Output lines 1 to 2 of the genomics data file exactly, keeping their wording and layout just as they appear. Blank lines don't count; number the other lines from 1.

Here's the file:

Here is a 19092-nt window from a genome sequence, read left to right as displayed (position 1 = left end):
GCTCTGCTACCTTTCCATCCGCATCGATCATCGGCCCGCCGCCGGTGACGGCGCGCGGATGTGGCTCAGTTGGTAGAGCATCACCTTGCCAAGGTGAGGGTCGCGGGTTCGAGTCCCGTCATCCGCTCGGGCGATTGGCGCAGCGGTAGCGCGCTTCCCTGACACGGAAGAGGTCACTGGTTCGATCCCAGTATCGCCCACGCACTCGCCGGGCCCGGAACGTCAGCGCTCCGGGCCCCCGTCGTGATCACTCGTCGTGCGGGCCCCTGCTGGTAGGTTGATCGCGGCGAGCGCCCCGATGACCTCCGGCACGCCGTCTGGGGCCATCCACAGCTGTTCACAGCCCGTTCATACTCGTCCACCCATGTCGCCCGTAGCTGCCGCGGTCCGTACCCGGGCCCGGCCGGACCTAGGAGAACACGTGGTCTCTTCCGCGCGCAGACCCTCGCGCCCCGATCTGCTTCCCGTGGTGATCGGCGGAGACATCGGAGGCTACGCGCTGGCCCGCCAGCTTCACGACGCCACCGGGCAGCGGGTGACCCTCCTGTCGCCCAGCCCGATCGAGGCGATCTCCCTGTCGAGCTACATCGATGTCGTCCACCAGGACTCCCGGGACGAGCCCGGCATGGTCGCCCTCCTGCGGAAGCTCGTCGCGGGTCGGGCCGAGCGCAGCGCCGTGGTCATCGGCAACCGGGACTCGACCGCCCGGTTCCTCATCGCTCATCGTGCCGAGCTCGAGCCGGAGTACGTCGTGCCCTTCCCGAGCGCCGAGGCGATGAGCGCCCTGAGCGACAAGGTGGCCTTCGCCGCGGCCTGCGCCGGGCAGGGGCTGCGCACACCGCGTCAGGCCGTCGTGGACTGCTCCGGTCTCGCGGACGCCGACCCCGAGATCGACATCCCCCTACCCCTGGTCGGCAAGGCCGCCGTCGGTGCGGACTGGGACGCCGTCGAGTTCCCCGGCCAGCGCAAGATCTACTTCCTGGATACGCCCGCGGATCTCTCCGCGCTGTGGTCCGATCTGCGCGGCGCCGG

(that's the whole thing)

Here is a 19092-nt window from a genome sequence, read left to right as displayed (position 1 = left end):
GCTCTGCTACCTTTCCATCCGCATCGATCATCGGCCCGCCGCCGGTGACGGCGCGCGGATGTGGCTCAGTTGGTAGAGCATCACCTTGCCAAGGTGAGGGTCGCGGGTTCGAGTCCCGTCATCCGCTCGGGCGATTGGCGCAGCGGTAGCGCGCTTCCCTGACACGGAAGAGGTCACTGGTTCGATCCCAGTATCGCCCACGCACTCGCCGGGCCCGGAACGTCAGCGCTCCGGGCCCCCGTCGTGATCACTCGTCGTGCGGGCCCCTGCTGGTAGGTTGATCGCGGCGAGCGCCCCGATGACCTCCGGCACGCCGTCTGGGGCCATCCACAGCTGTTCACAGCCCGTTCATACTCGTCCACCCATGTCGCCCGTAGCTGCCGCGGTCCGTACCCGGGCCCGGCCGGACCTAGGAGAACACGTGGTCTCTTCCGCGCGCAGACCCTCGCGCCCCGATCTGCTTCCCGTGGTGATCGGCGGAGACATCGGAGGCTACGCGCTGGCCCGCCAGCTTCACGACGCCACCGGGCAGCGGGTGACCCTCCTGTCGCCCAGCCCGATCGAGGCGATCTCCCTGTCGAGCTACATCGATGTCGTCCACCAGGACTCCCGGGACGAGCCCGGCATGGTCGCCCTCCTGCGGAAGCTCGTCGCGGGTCGGGCCGAGCGCAGCGCCGTGGTCATCGGCAACCGGGACTCGACCGCCCGGTTCCTCATCGCTCATCGTGCCGAGCTCGAGCCGGAGTACGTCGTGCCCTTCCCGAGCGCCGAGGCGATGAGCGCCCTGAGCGACAAGGTGGCCTTCGCCGCGGCCTGCGCCGGGCAGGGGCTGCGCACACCGCGTCAGGCCGTCGTGGACTGCTCCGGTCTCGCGGACGCCGACCCCGAGATCGACATCCCCCTACCCCTGGTCGGCAAGGCCGCCGTCGGTGCGGACTGGGACGCCGTCGAGTTCCCCGGCCAGCGCAAGATCTACTTCCTGGATACGCCCGCGGATCTCTCCGCGCTGTGGTCCGATCTGCGCGGCGCCGG